Friday, 1 July 2022 – 11:24

France and Germany shape their future together in a new treaty

French President Emmanuel Macron and German Chancellor Angela Merkel signed this week a treaty “on Franco-German cooperation and integration”. Both countries celebrated the 56th birthday of the Elysée treaty, a founding text of the reconciliation signed in 1963 by President Charles de Gaulle and Chancellor Konrad Adenauer. But backlash criticises the new treaty.

Leader of French right wing party Le Rassemblement National (ex Front National) Marine Le Pen says the treaty is a danger for France sovereignty, also that French and ex-German land called “Alsace’ will be given back to Germany, and finally that French people will have to share their UN seat with Merkel. According to the German backlash, this treaty is not relevant since it lacks in social and environmental resolutions.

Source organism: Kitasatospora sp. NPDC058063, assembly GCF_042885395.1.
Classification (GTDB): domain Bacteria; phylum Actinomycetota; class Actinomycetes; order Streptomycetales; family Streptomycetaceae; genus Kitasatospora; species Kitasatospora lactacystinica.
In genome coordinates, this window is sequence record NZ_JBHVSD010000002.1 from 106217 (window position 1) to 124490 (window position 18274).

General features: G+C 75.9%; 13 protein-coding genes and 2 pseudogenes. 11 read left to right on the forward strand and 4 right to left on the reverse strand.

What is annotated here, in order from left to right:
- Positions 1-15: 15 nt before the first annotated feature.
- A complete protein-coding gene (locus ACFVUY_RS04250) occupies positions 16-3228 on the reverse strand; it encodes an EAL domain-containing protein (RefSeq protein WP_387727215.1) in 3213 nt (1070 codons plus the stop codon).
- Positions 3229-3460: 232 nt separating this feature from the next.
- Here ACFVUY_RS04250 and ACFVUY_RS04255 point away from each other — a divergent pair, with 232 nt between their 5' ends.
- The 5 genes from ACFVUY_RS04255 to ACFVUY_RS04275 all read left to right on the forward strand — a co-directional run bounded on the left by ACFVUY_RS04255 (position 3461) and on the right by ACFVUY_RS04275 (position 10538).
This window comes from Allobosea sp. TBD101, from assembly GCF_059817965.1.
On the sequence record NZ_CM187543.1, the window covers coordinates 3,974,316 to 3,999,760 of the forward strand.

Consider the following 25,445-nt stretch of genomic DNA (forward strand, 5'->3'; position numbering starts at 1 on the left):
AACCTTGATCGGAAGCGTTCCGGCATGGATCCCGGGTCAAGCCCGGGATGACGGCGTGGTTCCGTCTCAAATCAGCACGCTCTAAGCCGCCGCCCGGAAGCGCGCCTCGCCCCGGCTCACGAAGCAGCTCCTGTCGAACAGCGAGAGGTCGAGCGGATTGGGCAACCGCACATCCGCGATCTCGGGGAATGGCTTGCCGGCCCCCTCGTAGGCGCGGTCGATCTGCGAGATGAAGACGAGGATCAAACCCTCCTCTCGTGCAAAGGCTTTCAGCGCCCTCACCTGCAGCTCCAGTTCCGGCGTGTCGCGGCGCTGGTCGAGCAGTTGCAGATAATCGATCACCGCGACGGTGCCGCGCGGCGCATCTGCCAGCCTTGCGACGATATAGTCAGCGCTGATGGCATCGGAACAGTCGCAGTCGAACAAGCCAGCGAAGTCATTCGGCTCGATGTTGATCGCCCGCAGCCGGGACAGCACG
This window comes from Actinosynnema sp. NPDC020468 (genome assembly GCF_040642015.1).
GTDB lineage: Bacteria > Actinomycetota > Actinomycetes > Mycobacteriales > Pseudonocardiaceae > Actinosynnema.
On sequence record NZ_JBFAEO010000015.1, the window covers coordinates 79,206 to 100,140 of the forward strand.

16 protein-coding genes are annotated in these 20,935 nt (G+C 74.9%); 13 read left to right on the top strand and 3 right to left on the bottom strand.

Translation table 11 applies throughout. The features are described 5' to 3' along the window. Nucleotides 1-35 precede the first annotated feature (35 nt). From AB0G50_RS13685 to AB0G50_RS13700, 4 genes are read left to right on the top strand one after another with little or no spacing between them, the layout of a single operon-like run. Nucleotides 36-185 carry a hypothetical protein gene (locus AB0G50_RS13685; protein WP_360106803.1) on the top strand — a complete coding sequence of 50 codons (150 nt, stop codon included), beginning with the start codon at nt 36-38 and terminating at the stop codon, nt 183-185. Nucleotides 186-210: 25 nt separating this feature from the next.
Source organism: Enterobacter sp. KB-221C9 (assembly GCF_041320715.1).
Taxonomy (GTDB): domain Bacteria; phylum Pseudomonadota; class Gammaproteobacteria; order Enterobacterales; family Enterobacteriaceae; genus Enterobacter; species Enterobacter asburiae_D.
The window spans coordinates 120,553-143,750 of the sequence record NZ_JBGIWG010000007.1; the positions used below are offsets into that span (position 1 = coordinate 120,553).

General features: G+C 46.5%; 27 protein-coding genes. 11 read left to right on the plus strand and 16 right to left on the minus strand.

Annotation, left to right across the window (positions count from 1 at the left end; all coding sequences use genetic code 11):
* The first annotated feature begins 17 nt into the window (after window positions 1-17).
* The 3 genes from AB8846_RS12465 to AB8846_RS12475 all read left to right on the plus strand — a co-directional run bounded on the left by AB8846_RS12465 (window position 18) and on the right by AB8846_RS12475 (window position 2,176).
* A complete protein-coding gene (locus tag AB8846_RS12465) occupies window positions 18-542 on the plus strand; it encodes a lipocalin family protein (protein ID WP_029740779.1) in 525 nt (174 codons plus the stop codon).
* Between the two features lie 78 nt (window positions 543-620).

But what does the treaty foresee? There is no mention of Alsace. It does mention the United Nations, but only in order to conduct negotiations aimed at ensuring that Germany will one day have a permanent seat on the Security Council, in the same way as France. This treaty should reinforce cooperation between Germany and France by creating a common organisation to decide on the missions of their armed forces. The text also plans to promote mobility between the two countries for citizens and companies, for example by creating mobility programs dedicated to young people or by improving cross-border rail links. Both countries are looking to create an economic zone with common rules. The treaty would also lead to projects in renewable energies.

The treaty is expected to be ratified by the parliaments of both countries in the near future.

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